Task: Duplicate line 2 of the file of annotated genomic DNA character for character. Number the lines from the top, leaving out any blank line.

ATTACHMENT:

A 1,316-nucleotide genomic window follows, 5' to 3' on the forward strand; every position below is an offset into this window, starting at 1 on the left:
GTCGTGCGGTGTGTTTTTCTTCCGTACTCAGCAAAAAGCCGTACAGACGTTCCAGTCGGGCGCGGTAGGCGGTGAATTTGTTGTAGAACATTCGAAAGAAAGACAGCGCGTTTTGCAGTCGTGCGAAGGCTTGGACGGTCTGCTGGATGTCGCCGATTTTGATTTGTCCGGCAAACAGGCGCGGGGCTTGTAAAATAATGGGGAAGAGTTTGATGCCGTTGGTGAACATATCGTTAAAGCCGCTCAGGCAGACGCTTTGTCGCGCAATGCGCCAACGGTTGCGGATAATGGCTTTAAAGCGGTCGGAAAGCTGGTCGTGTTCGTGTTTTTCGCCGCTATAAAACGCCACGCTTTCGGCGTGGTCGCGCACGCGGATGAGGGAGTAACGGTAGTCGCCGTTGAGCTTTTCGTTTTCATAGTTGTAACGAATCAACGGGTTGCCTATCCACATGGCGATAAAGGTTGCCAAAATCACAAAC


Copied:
GTCGTGCGGTGTGTTTTTCTTCCGTACTCAGCAAAAAGCCGTACAGACGTTCCAGTCGGGCGCGGTAGGCGGTGAATTTGTTGTAGAACATTCGAAAGAAAGACAGCGCGTTTTGCAGTCGTGCGAAGGCTTGGACGGTCTGCTGGATGTCGCCGATTTTGATTTGTCCGGCAAACAGGCGCGGGGCTTGTAAAATAATGGGGAAGAGTTTGATGCCGTTGGTGAACATATCGTTAAAGCCGCTCAGGCAGACGCTTTGTCGCGCAATGCGCCAACGGTTGCGGATAATGGCTTTAAAGCGGTCGGAAAGCTGGTCGTGTTCGTGTTTTTCGCCGCTATAAAACGCCACGCTTTCGGCGTGGTCGCGCACGCGGATGAGGGAGTAACGGTAGTCGCCGTTGAGCTTTTCGTTTTCATAGTTGTAACGAATCAACGGGTTGCCTATCCACATGGCGATAAAGGTTGCCAAAATCACAAAC